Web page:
A team led by Huili (Grace) Xing, professor of electrical engineering at the University of Notre Dame, has been awarded a $2,496,428 grant from the U.S. Department of Energy’s Advanced Research Projects Agency-Energy (ARPA-E) program for projects aimed at developing next-generation power conversion devices that could dramatically transform how power is controlled and converted through the grid.
Her project was funded under ARPA-E’s “SWITCHES” program, short for “Strategies for Wide-Bandgap, Inexpensive Transistors for Controlling High-Efficiency Systems,” whose aim is to lower the cost and improve the efficiency of power electronics.
The research project of Xing’s team is titled “PolarJETT Novel Vertical GaN Power Transistor,” which was originally an idea of Kazuki Nomoto, Debdeep Jena and Xing, all in the Department of Electrical Engineering at Notre Dame. It is designed to develop an innovative high-efficiency gallium nitride (GaN) power switch. Their design is significantly smaller and operates at much higher performance levels than conventional power switches, making it ideal for use in a variety of power electronics applications. Their project also will reuse expensive GaN materials and utilize conventional low-cost production methods to keep costs down. If successful, the miniature, high-performance, low-cost GaN power transistors could make silicon switches obsolete.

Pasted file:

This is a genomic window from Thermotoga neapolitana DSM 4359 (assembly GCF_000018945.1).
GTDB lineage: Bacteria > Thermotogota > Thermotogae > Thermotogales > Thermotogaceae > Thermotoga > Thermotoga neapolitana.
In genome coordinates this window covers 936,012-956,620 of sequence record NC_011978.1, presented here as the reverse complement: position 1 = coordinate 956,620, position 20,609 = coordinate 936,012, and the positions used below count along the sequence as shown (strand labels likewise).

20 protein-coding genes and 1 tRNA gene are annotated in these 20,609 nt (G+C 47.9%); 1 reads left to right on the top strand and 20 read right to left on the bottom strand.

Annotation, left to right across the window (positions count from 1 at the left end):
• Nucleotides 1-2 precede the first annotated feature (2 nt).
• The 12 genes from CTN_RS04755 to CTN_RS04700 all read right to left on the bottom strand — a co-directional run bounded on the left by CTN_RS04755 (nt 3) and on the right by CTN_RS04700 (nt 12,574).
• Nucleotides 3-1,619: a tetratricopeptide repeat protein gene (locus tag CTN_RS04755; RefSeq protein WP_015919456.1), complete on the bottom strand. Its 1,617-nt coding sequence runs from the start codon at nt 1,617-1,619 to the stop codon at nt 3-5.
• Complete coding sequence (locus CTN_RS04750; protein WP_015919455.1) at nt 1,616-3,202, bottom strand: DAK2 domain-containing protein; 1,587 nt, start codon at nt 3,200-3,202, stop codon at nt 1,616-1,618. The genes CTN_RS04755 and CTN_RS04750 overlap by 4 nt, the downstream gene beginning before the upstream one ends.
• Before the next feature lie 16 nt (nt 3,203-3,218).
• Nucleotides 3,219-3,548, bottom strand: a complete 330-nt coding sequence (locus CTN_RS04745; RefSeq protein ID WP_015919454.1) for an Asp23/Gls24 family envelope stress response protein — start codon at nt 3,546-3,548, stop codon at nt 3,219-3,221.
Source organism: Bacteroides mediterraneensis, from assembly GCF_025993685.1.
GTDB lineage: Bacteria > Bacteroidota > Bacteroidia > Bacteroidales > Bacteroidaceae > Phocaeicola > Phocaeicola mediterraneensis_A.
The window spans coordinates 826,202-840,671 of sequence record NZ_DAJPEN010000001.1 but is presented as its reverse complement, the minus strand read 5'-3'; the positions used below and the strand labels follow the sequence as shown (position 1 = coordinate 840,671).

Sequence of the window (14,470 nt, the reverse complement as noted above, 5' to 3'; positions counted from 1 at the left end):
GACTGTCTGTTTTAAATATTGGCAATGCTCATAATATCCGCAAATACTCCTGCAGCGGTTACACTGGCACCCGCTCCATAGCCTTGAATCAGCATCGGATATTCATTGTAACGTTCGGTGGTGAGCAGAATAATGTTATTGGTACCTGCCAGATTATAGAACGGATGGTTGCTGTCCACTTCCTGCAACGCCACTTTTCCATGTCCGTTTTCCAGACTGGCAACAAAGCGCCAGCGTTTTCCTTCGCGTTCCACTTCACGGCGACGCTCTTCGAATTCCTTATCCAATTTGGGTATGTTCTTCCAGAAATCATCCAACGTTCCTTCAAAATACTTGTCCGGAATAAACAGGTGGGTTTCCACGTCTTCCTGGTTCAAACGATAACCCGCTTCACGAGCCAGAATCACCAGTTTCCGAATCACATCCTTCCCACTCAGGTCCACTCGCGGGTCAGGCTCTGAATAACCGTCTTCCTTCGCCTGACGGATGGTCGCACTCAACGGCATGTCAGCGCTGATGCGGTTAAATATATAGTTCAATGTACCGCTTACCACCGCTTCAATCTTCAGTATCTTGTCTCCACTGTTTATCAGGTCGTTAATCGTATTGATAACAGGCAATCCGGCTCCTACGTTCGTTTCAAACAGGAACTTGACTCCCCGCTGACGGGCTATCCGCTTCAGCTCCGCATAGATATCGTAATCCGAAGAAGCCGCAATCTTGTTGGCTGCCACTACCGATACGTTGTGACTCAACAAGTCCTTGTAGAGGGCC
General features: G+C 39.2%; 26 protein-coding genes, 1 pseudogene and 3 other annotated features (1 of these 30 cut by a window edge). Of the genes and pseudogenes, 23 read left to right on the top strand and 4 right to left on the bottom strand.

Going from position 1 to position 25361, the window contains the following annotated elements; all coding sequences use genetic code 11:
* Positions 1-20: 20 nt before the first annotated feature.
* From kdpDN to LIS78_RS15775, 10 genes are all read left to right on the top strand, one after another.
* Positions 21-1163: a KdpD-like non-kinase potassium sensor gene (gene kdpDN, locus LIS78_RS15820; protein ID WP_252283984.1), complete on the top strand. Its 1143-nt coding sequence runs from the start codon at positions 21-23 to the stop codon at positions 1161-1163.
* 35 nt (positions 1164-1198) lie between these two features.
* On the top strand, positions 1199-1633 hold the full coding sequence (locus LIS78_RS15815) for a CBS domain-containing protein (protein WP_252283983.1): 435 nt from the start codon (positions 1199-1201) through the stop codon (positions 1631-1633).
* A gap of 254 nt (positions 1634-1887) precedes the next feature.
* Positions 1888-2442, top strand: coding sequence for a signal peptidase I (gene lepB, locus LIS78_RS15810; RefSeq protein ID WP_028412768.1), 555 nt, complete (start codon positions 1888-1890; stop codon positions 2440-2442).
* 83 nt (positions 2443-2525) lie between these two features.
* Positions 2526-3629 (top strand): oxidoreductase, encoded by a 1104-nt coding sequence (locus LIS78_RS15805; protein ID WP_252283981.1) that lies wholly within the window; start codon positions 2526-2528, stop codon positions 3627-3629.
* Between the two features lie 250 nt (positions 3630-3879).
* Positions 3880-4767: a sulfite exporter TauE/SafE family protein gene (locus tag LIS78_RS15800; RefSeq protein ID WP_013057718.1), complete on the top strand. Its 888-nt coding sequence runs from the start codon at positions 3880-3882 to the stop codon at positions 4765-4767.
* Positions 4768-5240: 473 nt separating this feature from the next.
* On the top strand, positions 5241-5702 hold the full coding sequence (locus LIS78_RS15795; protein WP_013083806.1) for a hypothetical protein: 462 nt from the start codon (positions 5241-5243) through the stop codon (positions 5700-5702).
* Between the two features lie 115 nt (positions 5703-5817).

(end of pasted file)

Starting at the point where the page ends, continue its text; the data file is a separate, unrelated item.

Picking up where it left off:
Xing’s research focuses on the design, fabrication and characterization of semiconductors, devices and nanostructures; wafer bonding; high-speed, high-performance electronics; and tunnel FETs, especially using wide bandgap III-nitride semiconductors and two-dimensional crystals such as graphene and MoSe.
A member of the Institute of Electrical and Electronic Engineers, The Electrochemical Society, American Society for Engineering Education and Materials Research Society, Xing joined the Notre Dame faculty in 2004. She earned a bachelor’s degree in physics from Peking University, a master’s degree in material science from Lehigh University and a doctorate in electrical engineering from the University of California at Santa Barbara.